The state is sending nearly five million dollars for mental health services to intermediate school districts in Marshall and the metro area, which serve students with particular challenges. Minnesota Human Services Commissioner Emily Piper says, “This is really the investment for those kids who maybe don’t need the level of hospitalization or in-patient residential treatment, but they need really intensive mental health services in a school setting.” Minnesota has four intermediate school districts that serve more than 20-thousand students each year from member school districts.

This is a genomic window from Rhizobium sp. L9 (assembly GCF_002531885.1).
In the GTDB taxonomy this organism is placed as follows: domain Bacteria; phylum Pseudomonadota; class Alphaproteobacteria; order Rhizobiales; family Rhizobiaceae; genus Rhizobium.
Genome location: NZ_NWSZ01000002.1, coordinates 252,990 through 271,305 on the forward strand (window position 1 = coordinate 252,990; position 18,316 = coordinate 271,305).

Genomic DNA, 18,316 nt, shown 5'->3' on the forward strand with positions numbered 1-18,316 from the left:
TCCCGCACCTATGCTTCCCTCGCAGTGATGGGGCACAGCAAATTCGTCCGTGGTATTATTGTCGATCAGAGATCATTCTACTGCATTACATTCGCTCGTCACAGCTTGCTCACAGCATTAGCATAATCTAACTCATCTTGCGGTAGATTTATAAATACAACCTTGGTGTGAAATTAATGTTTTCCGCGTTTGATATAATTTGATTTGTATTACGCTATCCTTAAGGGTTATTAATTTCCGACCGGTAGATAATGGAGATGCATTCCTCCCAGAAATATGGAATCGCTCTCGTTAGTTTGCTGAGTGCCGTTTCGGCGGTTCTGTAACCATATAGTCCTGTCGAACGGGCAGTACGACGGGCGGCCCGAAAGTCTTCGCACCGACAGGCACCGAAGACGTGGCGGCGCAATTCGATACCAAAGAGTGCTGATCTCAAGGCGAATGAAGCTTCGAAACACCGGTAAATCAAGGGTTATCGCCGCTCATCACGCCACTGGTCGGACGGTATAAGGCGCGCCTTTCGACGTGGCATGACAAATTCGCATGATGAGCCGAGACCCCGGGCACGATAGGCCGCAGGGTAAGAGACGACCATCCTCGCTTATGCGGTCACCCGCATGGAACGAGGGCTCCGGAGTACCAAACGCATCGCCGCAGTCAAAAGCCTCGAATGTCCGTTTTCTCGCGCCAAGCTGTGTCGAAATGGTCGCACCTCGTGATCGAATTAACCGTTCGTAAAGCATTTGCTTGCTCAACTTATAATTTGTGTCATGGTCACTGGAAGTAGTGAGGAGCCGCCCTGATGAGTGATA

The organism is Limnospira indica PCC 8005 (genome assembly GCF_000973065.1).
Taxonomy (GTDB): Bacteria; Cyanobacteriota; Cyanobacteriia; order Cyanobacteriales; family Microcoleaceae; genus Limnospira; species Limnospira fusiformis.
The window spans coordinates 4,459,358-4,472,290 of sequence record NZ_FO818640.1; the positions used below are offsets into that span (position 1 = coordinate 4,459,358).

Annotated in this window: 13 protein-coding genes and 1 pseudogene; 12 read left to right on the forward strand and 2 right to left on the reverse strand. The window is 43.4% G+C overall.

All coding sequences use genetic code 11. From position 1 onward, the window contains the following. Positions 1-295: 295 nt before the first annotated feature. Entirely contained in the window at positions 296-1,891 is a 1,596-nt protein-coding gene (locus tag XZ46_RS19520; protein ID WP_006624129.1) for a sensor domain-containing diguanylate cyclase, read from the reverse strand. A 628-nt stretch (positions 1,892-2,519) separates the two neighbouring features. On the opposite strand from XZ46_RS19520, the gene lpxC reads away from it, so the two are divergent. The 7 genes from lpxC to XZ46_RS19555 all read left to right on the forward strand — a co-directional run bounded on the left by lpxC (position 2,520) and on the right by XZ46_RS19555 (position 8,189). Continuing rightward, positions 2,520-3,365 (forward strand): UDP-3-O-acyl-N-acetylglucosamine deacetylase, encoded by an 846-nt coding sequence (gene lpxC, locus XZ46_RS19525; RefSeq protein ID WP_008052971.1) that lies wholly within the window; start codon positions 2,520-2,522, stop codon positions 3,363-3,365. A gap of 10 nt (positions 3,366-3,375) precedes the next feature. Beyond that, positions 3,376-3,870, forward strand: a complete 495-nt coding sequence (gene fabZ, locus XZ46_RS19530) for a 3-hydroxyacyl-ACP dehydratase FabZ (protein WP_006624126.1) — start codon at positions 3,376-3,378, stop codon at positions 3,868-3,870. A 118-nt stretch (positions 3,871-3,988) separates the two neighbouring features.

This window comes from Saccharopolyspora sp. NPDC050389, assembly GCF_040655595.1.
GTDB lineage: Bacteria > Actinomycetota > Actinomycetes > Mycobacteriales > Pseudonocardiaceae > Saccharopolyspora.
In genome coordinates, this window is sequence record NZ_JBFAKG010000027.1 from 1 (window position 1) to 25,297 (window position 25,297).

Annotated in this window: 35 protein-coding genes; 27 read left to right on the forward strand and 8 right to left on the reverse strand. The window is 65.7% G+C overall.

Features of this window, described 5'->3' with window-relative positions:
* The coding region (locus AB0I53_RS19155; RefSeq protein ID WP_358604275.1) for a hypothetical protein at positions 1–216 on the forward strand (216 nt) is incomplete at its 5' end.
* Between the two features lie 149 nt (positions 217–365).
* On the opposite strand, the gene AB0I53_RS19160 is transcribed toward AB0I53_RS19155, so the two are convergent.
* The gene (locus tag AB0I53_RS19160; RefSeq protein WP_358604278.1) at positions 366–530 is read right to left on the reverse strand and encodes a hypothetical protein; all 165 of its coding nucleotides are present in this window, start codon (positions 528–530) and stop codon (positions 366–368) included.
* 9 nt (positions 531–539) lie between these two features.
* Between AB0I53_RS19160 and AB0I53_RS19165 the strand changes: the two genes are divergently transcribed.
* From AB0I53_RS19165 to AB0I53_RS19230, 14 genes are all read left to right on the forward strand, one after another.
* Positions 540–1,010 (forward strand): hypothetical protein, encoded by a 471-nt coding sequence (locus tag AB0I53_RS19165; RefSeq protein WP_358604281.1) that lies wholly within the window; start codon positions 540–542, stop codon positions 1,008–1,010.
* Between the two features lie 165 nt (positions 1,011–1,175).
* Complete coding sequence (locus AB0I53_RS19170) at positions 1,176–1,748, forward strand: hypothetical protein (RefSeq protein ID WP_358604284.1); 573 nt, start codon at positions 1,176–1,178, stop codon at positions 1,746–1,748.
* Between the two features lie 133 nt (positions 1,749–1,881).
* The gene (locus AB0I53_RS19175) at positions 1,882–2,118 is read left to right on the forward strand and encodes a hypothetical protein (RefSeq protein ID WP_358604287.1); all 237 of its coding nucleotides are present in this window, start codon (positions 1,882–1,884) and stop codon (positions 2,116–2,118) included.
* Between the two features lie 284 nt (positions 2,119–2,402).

Piper will be leaving her job as human services commissioner in early January when Minnesota has a new governor, and she has advice about mental health services in Minnesota for whomever is appointed her successor. Piper says key is to invest in a whole range of services for people with different needs. “Getting people access to services at the right level when they need them will help support better outcomes for people ultimately, which is what we want for kids and for families and for everyone in our community,” she says.
Mental health services have received more attention in Minnesota in recent years because of an increase in school shootings and other confrontations between law enforcement and those with mental health problems.